is a gifted musical performer. The tracks that
make up this release can be characterized as
sonically sparse at best. But on her own, with
nothing more than her naked voice and two of
the most basic instruments to protect her,
Marshall is at her strongest. Moby Grape's
"Naked if I Want To," is a near sublime acoustic
guitar ballad, yet could be played by most aspir-
ing finger-pickers after only a couple of
attempts. The same goes for the piano work on
much of the record - I could play this stuff fair-
ly easily even though I quit taking lessons after
a few years. Complexity is not the issue here.
"The Covers Record" makes clear the fact that
Cat Power is about the performer and her gift for
making captivatingly simple and poetic music
that is hard to match in beauty or depth.
That beauty reaches its pinnacle on the record's
seventh track, "I Found a Reason." Marshall prac-
tically weeps her way through the all-together too
short song. And though its lyrics, like those on
the rest of the record are not hers, Marshall makes
perfect sense in sweetly singing "What comes is
better/than what came before. And you better
run/run run/run run/to me." "The Covers Record"
is better than the release that came before it. I
only hope it won't be too difficult to top the next
time around.

With its latest release in the
"Victory Style" series, Victory
Records presents a collection of 23
many new and unreleased, tracks from
as many artists. This edition features
some definite gems from the hardcore
giant's roster. However, the problem is
that there exists a huge contrast of
styles evident on one recording. The
album moves quickly from the fero-
cious growls of Integrity 2000 and
Buried Alive to the emo influenced
Grade to the straight out skate punk of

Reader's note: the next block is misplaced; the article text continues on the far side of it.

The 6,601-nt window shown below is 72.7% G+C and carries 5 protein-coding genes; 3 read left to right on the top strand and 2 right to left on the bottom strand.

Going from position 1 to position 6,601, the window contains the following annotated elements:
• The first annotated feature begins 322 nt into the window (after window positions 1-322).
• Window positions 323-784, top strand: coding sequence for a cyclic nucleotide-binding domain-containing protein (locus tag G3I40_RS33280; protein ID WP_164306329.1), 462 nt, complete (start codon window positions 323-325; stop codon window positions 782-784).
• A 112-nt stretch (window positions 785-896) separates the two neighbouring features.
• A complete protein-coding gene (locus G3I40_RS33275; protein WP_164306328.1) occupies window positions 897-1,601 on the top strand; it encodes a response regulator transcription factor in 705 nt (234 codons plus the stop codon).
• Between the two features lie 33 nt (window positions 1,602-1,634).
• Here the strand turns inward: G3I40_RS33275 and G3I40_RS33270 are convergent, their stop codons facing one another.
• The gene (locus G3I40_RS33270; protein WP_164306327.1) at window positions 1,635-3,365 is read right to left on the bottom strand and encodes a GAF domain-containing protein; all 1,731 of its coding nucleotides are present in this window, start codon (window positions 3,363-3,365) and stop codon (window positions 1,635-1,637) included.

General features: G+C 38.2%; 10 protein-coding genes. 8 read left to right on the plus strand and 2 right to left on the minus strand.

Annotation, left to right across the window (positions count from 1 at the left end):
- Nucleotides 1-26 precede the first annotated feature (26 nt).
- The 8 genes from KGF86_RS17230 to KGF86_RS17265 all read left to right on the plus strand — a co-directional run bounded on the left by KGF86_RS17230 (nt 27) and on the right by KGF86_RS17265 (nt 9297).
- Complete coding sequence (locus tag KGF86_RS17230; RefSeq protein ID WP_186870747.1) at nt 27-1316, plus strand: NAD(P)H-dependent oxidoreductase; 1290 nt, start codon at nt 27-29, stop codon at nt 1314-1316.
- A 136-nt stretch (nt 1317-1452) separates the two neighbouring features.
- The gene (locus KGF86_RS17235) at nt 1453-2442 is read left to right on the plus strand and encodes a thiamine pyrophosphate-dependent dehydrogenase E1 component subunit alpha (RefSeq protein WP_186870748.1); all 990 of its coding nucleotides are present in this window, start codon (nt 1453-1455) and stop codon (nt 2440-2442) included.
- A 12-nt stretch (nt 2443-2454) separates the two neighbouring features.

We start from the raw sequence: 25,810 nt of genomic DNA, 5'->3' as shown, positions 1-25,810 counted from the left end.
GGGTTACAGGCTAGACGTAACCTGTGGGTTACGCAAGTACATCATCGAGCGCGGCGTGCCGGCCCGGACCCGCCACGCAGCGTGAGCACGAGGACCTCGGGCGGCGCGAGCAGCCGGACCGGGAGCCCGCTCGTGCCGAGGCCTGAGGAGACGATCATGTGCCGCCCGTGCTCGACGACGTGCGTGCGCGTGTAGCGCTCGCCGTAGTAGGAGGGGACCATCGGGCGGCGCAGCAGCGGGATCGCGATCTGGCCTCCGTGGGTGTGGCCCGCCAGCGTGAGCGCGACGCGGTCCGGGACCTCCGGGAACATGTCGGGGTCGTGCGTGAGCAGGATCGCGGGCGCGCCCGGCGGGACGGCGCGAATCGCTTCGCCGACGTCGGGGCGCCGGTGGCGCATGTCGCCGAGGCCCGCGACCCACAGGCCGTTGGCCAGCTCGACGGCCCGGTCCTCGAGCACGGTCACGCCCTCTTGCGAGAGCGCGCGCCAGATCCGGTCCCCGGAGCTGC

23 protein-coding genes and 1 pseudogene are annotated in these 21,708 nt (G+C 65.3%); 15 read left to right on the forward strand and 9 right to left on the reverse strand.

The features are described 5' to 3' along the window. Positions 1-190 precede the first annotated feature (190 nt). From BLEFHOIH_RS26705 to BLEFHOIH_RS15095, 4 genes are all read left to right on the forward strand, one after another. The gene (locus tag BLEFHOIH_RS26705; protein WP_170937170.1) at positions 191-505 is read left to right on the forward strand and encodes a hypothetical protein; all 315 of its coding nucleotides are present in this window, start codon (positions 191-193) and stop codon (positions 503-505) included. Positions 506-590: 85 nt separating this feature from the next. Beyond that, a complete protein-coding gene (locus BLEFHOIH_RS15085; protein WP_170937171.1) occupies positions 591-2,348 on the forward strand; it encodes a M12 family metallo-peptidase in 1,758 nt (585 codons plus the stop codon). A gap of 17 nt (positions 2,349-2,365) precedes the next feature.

Grevarca. The lack of continuity
works as a source of disruption but
also as an affirmation of Victory
Records' diversity.
"Victory Style 4" presents new
material from the highly anticipated
releases of Earth
f Crisis and
Shelter. Earth
Grade: C+ Crisis' "In the
Victory Style 4 Wire" opens the
Various Artists album with
extremely tight
Victory Records rhythms and sur-
Reviewed by prisingly melodi-
Daily Arts Writer ous guitar lines
Andy Klein juxtapoaed
against a quieter
almost rapping section. Shelter's
"When 20 Summers Pass" follows and
opens with a straight forward yet com-
pelling punk rhythm before breaking
into a chorus of Ray Cappo's charac-
teristic searching for unity.
Snapease contribute "Typecast
Modulator" from their recently
released "Designs for Automotion."
The song's lyrics of "don't give us safe
interpretations, we want to know the
ugly truth" is a perfect representation
of the ban's urgings to find individual-
ity and truth in a world of conformity.
Another stellar contribution to the
album is "Rookie" from Boy Sets

Fire's forthcoming album "After the
Eulogy." The song begins with p
crescendoing guitar line that propels
the pace of the song until the drums
enter in full stride. As always Boy
Sets. Fire offers heartfelt lyrics of
striving and suffering like, "I used to
be a lot like you, now I'm only m "
One reason why this track sticks
is that it is long enough for musical
development and differentiation to
Despite these triumphs, the album
has some less impressive material.
Whether it is The Strike's "Shots
Heard Round The World" which
sounds a bit too much like The
Ramone's "I Want to Be Sedated"
under sedation or Integrity 2000's
vocals that are impossible to decip r
without a lyric sheet. NevertheI,
"Victory Style 4" does not cease to
have its high points.
If the consistent level of gravity and
purpose could only be paralleled by a
consistent flow of music than "VS4"
would be an exceptional album. All of
the songs can stand on their own. It is
just that they don't seem to fit togeth-
er like the band's individual releases
do. However, as a sampler of 0
Victory Records catalogue, "VS4"
serves its duty well.


Innerzone builds soulful 'house'

Innerzone Orchestra's "Programmed" album
was one of the most important releases of 1999. Its
fusion of musical styles (jazz, electronic, hip hop)
pushed boundaries and deconstructed rigid